Victim Noticed Suspicious Credit Card Charges
Unauthorized Purchases Allegedly Included Vacations
Caregiver Charged With 30 Felonies
We cannot emphasize strongly enough the risks to seniors whenever a stranger or caregiver enters a senior’s home and can find access to valuables, money, checks, credits cards, or any confidential financial information. Seniors are at risk of financial elder abuse from many different directions but sadly one of the most recurring is abuse by dishonest caregivers working in a senior’s own home. Betrayal of an elder’s trust by a dishonest caregiver may occur almost immediately when the dishonest caregiver enters the senior’s home. Cash, credit cards, and checks are the most obvious targets of a would-be financial predator but any taking of any property from a senior, or assistance with that taking, constitutes financial elder abuse. Financial elder abuse is a crime and grounds for civil liability for the person taking the money and anyone assisting them. Penal Code § 368 and Cal. Welf. & Inst. Code § 15610.30 (definition of financial abuse). California broadly defines what constitutes financial elder abuse:
(a) “Financial abuse” of an elder or dependent adult occurs when a person or entity does any of the following:
(1) Takes, secretes, appropriates, obtains, or retains real or personal property of an elder or dependent adult for a wrongful use or with intent to defraud, or both.
(2) Assists in taking, secreting, appropriating, obtaining, or retaining real or personal property of an elder or dependent adult for a wrongful use or with intent to defraud, or both.
(3) Takes, secretes, appropriates, obtains, or retains, or assists in taking, secreting, appropriating, obtaining, or retaining, real or personal property of an elder or dependent adult by undue influence, as defined in Section 15610.70.
If a senior or dependent person is a victim of financial elder abuse, Evans Law Firm. Inc. can represent the victim and his or her family, and pursue all persons responsible, including anyone assisting in the abuse. We will pursue all available remedies including an award of attorneys’ fees and expenses for bringing suit. Cal. Welf. & Inst. Code § 15657.5. If you or a loved one has been the victim of financial elder abuse in San Mateo County or elsewhere in California, call us today at (415)441-8669. Our toll-free number is 1-888-50EVANS (888-503-8267).
Caregiver Arrested For Theft
In an arrest reported last year, a former caregiver was arrested by authorities after a Sheriff’s investigation revealed she had allegedly stolen from a 95-year-old client. The caregiver is accused of more than 30 felonies for allegedly using the victim’s credit card for her own purchases. Charges ranged from criminal use of personal identification to theft from a person aged 65 or older. The Sheriff’s Department stated that the investigation started when the caregiver’s 95-year-old client noticed fraudulent charges. According to the affidavit of arrest, the suspect purchased more than $7,500 worth of goods and services, including two separate trips as well as numerous purchases for personal items for the caregiver and members of her family.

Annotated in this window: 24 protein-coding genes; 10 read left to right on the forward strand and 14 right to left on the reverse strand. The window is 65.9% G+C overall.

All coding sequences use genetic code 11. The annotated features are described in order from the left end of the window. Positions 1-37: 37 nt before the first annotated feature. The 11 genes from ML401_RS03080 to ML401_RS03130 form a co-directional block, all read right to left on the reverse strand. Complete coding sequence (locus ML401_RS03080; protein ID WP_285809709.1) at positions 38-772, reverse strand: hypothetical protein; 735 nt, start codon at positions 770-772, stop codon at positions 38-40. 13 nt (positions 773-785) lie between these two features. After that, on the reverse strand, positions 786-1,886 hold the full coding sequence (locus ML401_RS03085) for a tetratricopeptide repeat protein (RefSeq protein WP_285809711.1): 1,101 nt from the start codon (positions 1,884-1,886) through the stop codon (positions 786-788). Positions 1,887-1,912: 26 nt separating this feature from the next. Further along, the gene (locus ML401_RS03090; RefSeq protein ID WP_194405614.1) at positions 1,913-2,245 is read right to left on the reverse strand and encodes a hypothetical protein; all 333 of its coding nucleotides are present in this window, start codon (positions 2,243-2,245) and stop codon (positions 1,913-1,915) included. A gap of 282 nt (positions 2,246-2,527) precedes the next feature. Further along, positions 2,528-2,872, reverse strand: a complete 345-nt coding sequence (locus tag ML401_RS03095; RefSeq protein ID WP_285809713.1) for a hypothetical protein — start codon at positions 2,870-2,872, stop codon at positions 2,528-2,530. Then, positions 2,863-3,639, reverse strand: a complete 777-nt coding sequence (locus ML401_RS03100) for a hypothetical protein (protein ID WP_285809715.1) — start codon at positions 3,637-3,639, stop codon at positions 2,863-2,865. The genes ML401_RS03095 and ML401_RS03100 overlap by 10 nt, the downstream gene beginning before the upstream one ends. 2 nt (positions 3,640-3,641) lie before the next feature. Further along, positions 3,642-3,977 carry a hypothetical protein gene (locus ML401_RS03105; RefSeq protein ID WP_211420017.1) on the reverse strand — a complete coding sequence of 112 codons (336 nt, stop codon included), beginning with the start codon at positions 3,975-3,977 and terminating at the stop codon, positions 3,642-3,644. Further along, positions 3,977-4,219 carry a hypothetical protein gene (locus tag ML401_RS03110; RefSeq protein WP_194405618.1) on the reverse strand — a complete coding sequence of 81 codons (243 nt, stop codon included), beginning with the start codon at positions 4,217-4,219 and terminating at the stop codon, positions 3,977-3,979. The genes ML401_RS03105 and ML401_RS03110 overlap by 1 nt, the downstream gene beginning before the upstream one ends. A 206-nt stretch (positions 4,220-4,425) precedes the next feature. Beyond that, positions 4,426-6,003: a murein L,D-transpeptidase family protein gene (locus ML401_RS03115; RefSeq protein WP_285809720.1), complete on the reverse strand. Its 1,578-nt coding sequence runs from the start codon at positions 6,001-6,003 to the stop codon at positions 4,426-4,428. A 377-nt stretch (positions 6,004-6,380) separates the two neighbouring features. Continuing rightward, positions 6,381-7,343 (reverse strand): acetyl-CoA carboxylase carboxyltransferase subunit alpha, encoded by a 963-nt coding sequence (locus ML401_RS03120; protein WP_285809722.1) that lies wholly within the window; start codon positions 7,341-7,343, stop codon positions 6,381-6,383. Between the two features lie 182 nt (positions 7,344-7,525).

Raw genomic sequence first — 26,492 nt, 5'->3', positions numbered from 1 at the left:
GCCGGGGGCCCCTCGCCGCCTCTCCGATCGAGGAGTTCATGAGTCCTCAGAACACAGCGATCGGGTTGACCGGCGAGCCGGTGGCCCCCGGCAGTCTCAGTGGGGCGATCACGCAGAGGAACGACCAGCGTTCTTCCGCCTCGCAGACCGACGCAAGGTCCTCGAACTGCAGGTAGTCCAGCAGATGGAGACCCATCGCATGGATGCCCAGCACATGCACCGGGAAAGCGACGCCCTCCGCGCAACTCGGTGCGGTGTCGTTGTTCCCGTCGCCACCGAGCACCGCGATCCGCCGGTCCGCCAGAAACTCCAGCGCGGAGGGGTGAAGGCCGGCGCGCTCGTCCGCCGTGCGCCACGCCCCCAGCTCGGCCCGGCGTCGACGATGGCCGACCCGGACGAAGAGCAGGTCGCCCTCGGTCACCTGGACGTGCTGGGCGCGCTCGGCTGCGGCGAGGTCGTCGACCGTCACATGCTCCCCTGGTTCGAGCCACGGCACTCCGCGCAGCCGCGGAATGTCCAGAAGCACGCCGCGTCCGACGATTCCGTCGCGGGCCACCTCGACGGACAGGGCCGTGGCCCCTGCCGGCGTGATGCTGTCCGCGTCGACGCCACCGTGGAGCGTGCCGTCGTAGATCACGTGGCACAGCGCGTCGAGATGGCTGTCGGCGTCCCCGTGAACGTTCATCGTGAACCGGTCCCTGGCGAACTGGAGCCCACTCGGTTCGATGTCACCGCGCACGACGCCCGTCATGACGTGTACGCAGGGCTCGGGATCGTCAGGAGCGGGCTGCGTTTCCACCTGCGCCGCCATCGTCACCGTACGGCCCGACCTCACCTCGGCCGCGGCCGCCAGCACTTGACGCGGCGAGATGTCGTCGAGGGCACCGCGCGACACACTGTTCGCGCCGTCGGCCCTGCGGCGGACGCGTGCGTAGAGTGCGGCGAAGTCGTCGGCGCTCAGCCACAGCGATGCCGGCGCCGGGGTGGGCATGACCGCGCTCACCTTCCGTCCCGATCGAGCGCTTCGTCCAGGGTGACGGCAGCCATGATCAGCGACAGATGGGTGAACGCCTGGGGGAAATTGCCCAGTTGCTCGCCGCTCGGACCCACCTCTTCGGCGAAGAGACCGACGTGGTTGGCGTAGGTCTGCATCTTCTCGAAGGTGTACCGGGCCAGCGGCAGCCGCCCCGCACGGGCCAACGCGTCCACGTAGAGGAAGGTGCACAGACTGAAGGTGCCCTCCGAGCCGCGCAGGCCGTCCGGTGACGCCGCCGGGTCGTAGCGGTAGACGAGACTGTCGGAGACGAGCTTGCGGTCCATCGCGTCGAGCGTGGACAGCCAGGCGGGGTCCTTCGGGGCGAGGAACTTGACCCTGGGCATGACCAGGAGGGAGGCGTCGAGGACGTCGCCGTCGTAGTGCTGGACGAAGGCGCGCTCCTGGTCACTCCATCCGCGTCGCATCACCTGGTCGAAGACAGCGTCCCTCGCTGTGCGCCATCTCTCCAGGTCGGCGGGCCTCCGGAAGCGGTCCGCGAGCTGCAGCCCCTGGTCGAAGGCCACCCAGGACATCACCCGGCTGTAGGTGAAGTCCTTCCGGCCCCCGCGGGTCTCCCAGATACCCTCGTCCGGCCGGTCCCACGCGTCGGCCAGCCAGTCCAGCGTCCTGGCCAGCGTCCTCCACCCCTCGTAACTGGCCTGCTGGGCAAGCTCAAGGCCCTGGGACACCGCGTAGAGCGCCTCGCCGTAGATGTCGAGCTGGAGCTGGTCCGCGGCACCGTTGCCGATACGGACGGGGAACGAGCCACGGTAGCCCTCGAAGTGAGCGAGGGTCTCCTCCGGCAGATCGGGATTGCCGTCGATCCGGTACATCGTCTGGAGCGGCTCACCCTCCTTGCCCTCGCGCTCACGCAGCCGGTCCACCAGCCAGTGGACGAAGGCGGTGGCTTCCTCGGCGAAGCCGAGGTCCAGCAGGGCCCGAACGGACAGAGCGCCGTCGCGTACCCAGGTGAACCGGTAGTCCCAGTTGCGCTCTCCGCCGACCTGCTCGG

Keeping Older Loved Ones Safe
Always keep cash, credit cards and checks in a secure place far from the reach of any dishonest caregiver or other stranger working in a senior’s home. You may need to remove these items to your own home as caregivers often have ample time to snoop around a senior’s home or the senior may be deaf and unable to hear what they are doing in another room. Never allow access to financial or personal information like Social Security Numbers, PINs, or bank account information. Never give a caregiver (or anyone else for that matter) a blank check for anything. Monitor all of a senior’s credit cards and bank accounts online. Every day. Track where your loved one’s Social Security and pension benefits are being deposited. Every month. Have financial statements mailed to your address so others do not have access to you loved one’s business mail. Never, ever let a caregiver get involved in an older person’s financial affairs. Ever. Under no circumstances. A caregiver is there to provide health care and assistance with daily living activities, NOT finances. Never, ever grant a power of attorney or a blank check or a credit or debit card to a caregiver. Perhaps most important of all, if you suspect anything wrong, do something about it right away.
If you suspect financial elder abuse of a loved one, friend or neighbor in San Mateo County, or elsewhere in California, call Ingrid M. Evans at Evans Law Firm, Inc. at (415) 441-8669, or by email at email@example.com. Our toll-free number is 1-888-50EVANS (888-503-8267). Ingrid pursues all available remedies for families and injured seniors against those responsible.
 Evans Law Firm, Inc. was not involved in the case in any way.